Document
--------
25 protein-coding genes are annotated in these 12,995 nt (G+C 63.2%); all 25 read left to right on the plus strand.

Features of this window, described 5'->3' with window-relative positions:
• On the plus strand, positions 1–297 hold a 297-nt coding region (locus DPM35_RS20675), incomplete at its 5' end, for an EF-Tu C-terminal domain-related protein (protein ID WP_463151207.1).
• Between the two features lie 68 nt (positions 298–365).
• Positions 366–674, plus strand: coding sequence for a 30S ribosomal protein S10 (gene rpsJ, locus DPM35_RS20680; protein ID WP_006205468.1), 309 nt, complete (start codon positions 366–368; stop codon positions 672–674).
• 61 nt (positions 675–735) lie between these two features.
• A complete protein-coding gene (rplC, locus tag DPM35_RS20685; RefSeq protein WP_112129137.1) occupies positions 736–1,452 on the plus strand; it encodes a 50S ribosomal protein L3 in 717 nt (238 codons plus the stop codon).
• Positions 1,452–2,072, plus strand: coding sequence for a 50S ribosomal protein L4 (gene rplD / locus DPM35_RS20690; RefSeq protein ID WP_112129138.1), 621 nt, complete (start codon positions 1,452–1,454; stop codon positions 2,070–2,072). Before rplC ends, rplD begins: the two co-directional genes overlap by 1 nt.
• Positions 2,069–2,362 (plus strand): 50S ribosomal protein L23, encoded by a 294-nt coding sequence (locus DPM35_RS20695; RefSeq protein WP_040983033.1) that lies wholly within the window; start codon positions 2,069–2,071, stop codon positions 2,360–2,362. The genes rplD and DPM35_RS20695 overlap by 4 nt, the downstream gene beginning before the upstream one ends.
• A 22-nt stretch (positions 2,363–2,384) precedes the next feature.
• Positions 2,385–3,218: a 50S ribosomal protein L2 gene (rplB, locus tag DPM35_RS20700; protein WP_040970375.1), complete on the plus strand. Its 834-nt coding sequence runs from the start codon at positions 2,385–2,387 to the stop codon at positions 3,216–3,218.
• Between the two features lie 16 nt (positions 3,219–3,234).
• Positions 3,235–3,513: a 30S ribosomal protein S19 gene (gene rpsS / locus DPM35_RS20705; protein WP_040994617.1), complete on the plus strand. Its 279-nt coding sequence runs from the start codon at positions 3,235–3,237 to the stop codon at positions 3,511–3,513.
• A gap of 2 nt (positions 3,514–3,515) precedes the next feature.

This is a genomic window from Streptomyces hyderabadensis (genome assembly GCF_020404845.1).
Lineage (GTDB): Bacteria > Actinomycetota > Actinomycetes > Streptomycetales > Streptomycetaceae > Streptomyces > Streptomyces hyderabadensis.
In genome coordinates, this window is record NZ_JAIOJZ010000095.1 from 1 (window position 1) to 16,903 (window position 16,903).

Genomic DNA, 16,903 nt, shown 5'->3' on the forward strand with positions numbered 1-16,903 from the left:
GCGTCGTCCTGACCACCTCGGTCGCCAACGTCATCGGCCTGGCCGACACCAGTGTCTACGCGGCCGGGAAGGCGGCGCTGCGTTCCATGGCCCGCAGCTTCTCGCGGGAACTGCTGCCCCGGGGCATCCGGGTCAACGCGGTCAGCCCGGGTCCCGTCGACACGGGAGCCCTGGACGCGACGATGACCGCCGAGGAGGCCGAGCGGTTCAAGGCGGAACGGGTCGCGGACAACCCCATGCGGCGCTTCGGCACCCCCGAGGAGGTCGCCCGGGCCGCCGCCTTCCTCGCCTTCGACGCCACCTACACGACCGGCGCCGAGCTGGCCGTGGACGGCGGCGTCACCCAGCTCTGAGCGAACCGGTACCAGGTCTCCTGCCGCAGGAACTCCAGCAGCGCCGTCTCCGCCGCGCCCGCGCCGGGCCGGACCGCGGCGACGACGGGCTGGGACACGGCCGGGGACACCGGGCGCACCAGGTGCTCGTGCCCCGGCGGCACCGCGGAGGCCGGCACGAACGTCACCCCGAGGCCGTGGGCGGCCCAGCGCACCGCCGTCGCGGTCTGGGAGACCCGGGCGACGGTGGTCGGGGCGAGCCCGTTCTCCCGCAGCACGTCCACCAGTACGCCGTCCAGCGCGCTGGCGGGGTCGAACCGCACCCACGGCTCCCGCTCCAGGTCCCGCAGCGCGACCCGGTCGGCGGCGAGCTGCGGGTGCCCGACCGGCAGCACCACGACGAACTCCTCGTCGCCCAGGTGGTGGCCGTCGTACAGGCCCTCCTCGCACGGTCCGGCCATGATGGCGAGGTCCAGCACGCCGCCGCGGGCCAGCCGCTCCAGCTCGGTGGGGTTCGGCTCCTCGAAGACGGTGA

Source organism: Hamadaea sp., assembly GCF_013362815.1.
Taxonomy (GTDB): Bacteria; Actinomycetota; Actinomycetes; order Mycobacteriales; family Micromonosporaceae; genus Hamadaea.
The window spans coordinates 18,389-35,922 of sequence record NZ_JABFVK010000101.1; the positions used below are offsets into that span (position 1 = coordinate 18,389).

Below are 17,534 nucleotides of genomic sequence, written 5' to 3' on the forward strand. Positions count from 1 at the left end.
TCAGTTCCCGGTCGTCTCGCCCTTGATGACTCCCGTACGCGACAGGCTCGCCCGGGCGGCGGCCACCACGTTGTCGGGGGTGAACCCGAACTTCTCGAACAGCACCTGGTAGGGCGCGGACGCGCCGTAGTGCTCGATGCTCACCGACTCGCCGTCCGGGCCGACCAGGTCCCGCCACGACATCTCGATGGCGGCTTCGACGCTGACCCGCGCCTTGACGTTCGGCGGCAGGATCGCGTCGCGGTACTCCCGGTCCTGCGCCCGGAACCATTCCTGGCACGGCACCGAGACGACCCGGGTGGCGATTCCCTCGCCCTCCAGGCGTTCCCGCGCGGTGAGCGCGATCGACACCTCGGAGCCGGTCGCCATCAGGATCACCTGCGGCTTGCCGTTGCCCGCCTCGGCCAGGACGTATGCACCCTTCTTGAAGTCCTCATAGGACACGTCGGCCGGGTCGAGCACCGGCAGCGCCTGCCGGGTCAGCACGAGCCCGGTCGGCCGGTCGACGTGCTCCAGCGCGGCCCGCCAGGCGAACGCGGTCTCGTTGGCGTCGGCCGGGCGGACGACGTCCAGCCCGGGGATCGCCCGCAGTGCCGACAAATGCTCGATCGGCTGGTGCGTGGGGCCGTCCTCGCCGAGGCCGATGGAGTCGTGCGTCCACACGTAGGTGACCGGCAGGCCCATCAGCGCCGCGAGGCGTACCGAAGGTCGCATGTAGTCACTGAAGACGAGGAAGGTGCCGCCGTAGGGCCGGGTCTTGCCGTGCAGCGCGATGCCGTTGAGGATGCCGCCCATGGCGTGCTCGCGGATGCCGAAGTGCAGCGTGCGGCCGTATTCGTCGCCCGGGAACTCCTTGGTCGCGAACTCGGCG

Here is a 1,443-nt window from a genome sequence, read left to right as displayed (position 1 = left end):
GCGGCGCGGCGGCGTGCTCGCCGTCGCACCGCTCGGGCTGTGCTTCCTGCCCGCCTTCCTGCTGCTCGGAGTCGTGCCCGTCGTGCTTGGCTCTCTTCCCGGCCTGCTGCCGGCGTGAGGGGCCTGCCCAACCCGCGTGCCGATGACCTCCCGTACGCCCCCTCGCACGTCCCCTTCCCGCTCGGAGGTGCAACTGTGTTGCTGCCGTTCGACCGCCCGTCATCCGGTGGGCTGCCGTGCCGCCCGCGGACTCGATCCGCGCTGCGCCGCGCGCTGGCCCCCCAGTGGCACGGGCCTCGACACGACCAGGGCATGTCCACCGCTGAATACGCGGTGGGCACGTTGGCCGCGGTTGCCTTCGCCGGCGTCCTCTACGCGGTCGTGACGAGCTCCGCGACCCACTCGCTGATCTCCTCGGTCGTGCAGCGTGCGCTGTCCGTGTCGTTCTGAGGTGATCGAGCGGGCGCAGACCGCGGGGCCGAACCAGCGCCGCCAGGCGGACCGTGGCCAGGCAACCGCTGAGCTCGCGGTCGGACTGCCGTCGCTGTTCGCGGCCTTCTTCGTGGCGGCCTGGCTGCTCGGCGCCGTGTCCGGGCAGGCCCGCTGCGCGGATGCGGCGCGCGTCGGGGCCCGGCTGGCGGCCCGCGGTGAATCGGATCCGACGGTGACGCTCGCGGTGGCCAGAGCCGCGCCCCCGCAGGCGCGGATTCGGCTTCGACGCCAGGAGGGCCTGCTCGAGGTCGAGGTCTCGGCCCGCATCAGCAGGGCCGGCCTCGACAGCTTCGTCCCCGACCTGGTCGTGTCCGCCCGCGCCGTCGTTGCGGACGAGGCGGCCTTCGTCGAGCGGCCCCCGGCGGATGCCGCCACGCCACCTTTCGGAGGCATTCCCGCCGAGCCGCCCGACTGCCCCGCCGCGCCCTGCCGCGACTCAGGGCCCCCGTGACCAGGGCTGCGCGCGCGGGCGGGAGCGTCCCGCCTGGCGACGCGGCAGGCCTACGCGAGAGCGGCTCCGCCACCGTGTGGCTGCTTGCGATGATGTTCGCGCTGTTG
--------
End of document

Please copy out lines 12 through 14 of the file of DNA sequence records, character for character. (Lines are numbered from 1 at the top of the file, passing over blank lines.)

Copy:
• Between the two features lie 16 nt (positions 3,219–3,234).
• Positions 3,235–3,513: a 30S ribosomal protein S19 gene (gene rpsS / locus DPM35_RS20705; protein WP_040994617.1), complete on the plus strand. Its 279-nt coding sequence runs from the start codon at positions 3,235–3,237 to the stop codon at positions 3,511–3,513.
• A gap of 2 nt (positions 3,514–3,515) precedes the next feature.